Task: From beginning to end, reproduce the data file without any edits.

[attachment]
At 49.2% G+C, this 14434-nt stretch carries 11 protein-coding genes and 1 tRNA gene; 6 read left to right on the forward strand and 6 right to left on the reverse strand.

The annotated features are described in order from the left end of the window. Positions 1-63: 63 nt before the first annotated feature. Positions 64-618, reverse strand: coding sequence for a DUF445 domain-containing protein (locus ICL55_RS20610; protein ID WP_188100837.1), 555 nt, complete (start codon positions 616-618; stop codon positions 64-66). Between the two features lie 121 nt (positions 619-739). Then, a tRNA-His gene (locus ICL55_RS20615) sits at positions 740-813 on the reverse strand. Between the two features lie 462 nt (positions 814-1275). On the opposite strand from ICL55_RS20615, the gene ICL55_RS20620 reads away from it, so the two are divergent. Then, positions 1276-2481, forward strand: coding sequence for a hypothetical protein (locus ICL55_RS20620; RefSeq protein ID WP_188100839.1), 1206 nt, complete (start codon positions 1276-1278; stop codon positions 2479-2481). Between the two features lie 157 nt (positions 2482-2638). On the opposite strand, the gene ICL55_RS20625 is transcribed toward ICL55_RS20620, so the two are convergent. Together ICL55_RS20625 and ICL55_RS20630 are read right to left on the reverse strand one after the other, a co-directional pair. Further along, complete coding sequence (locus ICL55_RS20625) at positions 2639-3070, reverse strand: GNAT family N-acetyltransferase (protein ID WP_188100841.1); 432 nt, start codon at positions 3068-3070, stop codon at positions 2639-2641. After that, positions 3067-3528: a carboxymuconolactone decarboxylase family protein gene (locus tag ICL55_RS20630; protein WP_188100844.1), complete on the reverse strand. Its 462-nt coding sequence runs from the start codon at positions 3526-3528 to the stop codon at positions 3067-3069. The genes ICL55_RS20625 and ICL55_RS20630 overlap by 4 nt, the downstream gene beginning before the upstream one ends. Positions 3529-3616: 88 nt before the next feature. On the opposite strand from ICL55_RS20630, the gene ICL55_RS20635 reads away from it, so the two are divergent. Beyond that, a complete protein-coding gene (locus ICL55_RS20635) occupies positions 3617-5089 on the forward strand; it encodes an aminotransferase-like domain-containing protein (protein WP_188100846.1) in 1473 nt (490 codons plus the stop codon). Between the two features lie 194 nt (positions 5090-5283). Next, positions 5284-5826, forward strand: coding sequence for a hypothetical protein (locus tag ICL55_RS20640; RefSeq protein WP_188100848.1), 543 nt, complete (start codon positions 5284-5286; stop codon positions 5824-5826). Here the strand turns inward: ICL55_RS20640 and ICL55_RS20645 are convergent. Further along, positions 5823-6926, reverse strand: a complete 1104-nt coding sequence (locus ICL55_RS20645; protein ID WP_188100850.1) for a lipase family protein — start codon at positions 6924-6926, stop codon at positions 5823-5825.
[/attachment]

At 49.2% G+C, this 14434-nt stretch carries 11 protein-coding genes and 1 tRNA gene; 6 read left to right on the forward strand and 6 right to left on the reverse strand.

The annotated features are described in order from the left end of the window. Positions 1-63: 63 nt before the first annotated feature. Positions 64-618, reverse strand: coding sequence for a DUF445 domain-containing protein (locus ICL55_RS20610; protein ID WP_188100837.1), 555 nt, complete (start codon positions 616-618; stop codon positions 64-66). Between the two features lie 121 nt (positions 619-739). Then, a tRNA-His gene (locus ICL55_RS20615) sits at positions 740-813 on the reverse strand. Between the two features lie 462 nt (positions 814-1275). On the opposite strand from ICL55_RS20615, the gene ICL55_RS20620 reads away from it, so the two are divergent. Then, positions 1276-2481, forward strand: coding sequence for a hypothetical protein (locus ICL55_RS20620; RefSeq protein ID WP_188100839.1), 1206 nt, complete (start codon positions 1276-1278; stop codon positions 2479-2481). Between the two features lie 157 nt (positions 2482-2638). On the opposite strand, the gene ICL55_RS20625 is transcribed toward ICL55_RS20620, so the two are convergent. Together ICL55_RS20625 and ICL55_RS20630 are read right to left on the reverse strand one after the other, a co-directional pair. Further along, complete coding sequence (locus ICL55_RS20625) at positions 2639-3070, reverse strand: GNAT family N-acetyltransferase (protein ID WP_188100841.1); 432 nt, start codon at positions 3068-3070, stop codon at positions 2639-2641. After that, positions 3067-3528: a carboxymuconolactone decarboxylase family protein gene (locus tag ICL55_RS20630; protein WP_188100844.1), complete on the reverse strand. Its 462-nt coding sequence runs from the start codon at positions 3526-3528 to the stop codon at positions 3067-3069. The genes ICL55_RS20625 and ICL55_RS20630 overlap by 4 nt, the downstream gene beginning before the upstream one ends. Positions 3529-3616: 88 nt before the next feature. On the opposite strand from ICL55_RS20630, the gene ICL55_RS20635 reads away from it, so the two are divergent. Beyond that, a complete protein-coding gene (locus ICL55_RS20635) occupies positions 3617-5089 on the forward strand; it encodes an aminotransferase-like domain-containing protein (protein WP_188100846.1) in 1473 nt (490 codons plus the stop codon). Between the two features lie 194 nt (positions 5090-5283). Next, positions 5284-5826, forward strand: coding sequence for a hypothetical protein (locus tag ICL55_RS20640; RefSeq protein WP_188100848.1), 543 nt, complete (start codon positions 5284-5286; stop codon positions 5824-5826). Here the strand turns inward: ICL55_RS20640 and ICL55_RS20645 are convergent. Further along, positions 5823-6926, reverse strand: a complete 1104-nt coding sequence (locus ICL55_RS20645; protein ID WP_188100850.1) for a lipase family protein — start codon at positions 6924-6926, stop codon at positions 5823-5825.